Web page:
Always Offended, Always Accusing

Constantly being "offended" by something another person has done or said, frequently expressing doubts and questioning another person's real meaning, motives, or agenda, having ongoing suspicions toward another person (especially with no proof or real evidence) about betrayal, agenda, ostracizing, gossiping, triangulation, disrespect or abandonment is actually a symptom of paranoia, which may or may not a part of a Narcissistic disorder.

Having occasional doubts or suspicions is not necessarily "paranoid", it's normal human. We know from experience that people aren't always on the level, and can do crappy things, even sometimes unconsciously.
However, a person who does NOT have paranoia or a disorder is keen to find out if their suspicions are founded or not. They will often seek to find out what's true, false, or hidden. They will happily accept evidence that shows their suspicions were incorrect about a person, and will experience a feeling of relief.

If however they find out their suspicions were correct, their focus will be on protecting themselves and getting out of the mess they find themselves in, not so much on the other person; not on retaliation and revenge.

They will also often accept a genuine admission, apology, or amends, but - if they don't want to, or if there is no forthcoming apology or amends, they will simply separate themselves from the person without much ado. They won't keep the same connection with the person, nor will they make an effort to try to stay connected to the person either with positive or negative intentions.


A person who does have paranoia or a related disorder does NOT accept evidence about their suspicions being incorrect, because that's not really their main focus. Their main focus tends to actually be a desire to feel "vindication". (This may be a loop they're stuck on from something in their past with a real person who betrayed them, abandoned them, or hurt them.)
So evidence that the other (current) person has no agenda means they have no excuse to be angry at the person, or resent them, or try to dominate them.  That's not what they're looking for, so they ignore the evidence.

When they find that there is evidence to show that their suspicions WERE accurate, or even if there's a grain of truth but not entirely correct, they will typically ramp up their efforts to dominate and "punish" the person. This is what they wanted, an excuse they can use to justify their desire to go after the person whom they've targeted.

Importantly, they will ALSO OFTEN ramp up their efforts to "punish" the person WITHOUT evidence or proof of "guilt", often CREATING false stories and motives in order to "justify" their poor treatment of the person.

This behavior has been seen over and over and over throughout human history coming from "officials" who unfortunately had positions of power in spite of their mental illness; well known larger scale examples of which are the Spanish Inquisition, the Holocaust, the American "witch trials", Jesus Christ's trial and crucifixion, persecution of women in general and of certain men in many countries, persecution for religious beliefs in many countries, and slavery throughout human history.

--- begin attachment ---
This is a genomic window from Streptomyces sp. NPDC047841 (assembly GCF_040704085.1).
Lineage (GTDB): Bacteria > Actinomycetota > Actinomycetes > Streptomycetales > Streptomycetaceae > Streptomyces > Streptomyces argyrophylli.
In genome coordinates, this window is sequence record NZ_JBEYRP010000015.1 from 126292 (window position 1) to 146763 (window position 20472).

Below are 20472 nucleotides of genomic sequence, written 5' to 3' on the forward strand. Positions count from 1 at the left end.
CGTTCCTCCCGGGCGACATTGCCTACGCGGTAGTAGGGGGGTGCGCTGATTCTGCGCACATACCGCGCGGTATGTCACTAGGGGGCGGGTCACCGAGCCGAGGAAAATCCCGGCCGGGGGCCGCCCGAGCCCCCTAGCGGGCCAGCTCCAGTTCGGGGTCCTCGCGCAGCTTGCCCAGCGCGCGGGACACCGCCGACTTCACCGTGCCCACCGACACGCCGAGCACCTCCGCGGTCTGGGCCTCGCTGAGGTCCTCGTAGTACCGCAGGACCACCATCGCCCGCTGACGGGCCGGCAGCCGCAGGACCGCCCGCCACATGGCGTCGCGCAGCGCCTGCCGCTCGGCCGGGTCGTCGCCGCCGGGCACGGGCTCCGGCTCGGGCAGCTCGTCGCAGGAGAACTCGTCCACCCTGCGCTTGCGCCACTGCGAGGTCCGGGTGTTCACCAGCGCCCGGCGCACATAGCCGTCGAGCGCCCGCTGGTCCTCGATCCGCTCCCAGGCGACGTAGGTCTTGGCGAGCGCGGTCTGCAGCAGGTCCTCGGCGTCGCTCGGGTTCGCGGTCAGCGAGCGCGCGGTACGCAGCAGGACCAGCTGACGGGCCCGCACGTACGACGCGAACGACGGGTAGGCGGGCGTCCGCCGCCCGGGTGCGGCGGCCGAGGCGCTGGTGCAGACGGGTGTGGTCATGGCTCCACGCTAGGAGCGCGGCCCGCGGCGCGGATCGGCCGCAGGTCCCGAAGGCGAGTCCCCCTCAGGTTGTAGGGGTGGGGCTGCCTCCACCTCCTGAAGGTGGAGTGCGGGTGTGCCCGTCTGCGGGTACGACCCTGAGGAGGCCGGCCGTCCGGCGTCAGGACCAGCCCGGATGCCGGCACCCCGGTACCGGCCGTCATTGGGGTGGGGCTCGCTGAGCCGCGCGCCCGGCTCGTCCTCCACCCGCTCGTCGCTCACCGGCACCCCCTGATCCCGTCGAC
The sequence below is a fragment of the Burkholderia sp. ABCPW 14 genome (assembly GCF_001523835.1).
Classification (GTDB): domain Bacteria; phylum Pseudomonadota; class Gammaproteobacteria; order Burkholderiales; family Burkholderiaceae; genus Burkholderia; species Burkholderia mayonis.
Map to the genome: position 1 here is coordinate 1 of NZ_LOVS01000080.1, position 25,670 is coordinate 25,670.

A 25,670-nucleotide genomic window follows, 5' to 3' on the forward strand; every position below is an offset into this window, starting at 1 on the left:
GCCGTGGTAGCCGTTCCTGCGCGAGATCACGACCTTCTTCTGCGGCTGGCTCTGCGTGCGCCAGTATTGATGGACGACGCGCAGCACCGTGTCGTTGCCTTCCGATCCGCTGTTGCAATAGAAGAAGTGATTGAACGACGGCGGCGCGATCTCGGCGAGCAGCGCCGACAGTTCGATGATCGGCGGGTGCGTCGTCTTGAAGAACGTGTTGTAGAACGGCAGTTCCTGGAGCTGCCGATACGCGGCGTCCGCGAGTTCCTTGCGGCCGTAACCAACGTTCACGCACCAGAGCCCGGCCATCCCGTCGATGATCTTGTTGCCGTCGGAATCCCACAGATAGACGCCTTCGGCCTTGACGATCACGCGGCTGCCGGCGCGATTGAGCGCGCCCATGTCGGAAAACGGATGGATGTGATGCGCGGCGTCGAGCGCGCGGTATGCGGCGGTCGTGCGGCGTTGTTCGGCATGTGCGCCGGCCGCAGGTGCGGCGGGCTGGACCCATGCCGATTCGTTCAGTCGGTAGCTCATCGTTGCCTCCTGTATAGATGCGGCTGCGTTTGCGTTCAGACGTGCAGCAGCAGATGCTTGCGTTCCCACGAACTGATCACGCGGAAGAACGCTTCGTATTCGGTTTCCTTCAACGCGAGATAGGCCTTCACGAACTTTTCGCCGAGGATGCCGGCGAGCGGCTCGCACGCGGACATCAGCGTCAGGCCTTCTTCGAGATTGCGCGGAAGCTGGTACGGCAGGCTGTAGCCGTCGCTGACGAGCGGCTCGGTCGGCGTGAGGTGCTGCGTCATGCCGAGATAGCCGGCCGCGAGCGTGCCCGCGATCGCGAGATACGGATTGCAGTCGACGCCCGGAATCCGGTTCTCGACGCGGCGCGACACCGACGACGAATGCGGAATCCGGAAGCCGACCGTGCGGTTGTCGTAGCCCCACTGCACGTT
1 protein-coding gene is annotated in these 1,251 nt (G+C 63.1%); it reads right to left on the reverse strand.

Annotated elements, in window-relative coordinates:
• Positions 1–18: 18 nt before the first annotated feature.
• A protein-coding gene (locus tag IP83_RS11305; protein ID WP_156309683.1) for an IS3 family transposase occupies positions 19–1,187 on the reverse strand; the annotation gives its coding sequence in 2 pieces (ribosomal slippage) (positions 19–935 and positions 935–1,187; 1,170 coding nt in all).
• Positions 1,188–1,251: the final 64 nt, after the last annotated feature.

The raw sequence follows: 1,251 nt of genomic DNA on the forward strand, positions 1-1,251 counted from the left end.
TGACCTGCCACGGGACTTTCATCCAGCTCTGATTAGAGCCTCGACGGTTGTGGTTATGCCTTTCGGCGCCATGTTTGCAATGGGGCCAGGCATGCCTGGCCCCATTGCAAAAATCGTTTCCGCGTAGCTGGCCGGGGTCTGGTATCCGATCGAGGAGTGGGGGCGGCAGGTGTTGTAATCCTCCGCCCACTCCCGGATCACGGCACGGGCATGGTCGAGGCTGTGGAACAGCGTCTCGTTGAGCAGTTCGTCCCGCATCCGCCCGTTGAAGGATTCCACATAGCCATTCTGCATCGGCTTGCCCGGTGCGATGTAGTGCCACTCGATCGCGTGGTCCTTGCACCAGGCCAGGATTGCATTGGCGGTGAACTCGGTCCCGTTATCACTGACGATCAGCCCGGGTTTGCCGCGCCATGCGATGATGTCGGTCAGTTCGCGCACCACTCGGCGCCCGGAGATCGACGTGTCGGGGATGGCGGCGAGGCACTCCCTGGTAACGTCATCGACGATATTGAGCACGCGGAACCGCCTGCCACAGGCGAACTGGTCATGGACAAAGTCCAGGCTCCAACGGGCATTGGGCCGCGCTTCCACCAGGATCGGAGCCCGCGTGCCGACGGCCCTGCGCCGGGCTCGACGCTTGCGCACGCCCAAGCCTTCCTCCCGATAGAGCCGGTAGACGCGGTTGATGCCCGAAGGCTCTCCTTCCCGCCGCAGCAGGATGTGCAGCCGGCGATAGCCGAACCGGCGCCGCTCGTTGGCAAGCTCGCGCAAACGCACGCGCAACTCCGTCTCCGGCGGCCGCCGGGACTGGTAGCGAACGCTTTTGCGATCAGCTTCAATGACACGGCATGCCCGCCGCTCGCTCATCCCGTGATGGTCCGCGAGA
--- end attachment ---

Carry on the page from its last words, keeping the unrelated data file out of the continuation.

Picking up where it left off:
("Persecution" is a word that describes this behavior, as well as "scapegoating", "smearing", and "oppression".)

Those who have severe paranoia (delusional) often don't really have an agenda, they actually believe their suspicions and imaginings: they're "stuck" on a feeling of suspicion of betrayal, or believing that another person is out to get them, or is trying to hurt them, regardless of any and all evidence to the contrary. (They often can be found to have been betrayed, neglected, or abused in their past as well, but they are less aware of the difference between their own thoughts and feelings, and reality.)
They may not even be aware that they are making stories up in their minds about what others are doing, and what others' motives, feelings, intentions, and thoughts are.

Those with certain disorders that may include apparent paranoia may be looking for "reasons" to validate their feelings of suspicion or resentment, or "reasons" to cast judgment and blame on the other person, or an excuse to retaliate against or ostracize a person.
It's not about what REALLY going on, that's not what they're interested in. They are focused on seeking ways to validate and justify their feelings, real or imaginary, and excuses to treat the other person poorly.
Those with Narcissism, whether they have paranoia or not, often accuse others of "paranoia" in order to paint them as exaggerators or liars. They are not that difficult to spot because they don't have compassion for the person in mind when they say it; in other words they are not stating an observation about the person's health, and having concern for the person, which a non-narcissist would have if they realized another person was displaying signs of mental illness, actual "paranoia".

(Using a mental illness as an accusation, like the person is "bad" for having it, or as if the person CAN "help it" but refuses to, as if they're "using it" as a way to get attention or an easy life, is a common Narcissist behavior. I have personally witnessed this numerous times coming from family members of autistic people, friends and acquaintances of those with mental, emotional, or neurological issues such as anxiety, depression, bipolar, bpd, PTSD or OCD, and from PAID "caregivers" of mentally disabled children and adults. ~ If you can imagine an adult person saying "he exaggerates his Down Syndrome issues in order to get attention, just ignore him.")

Paranoia Disorder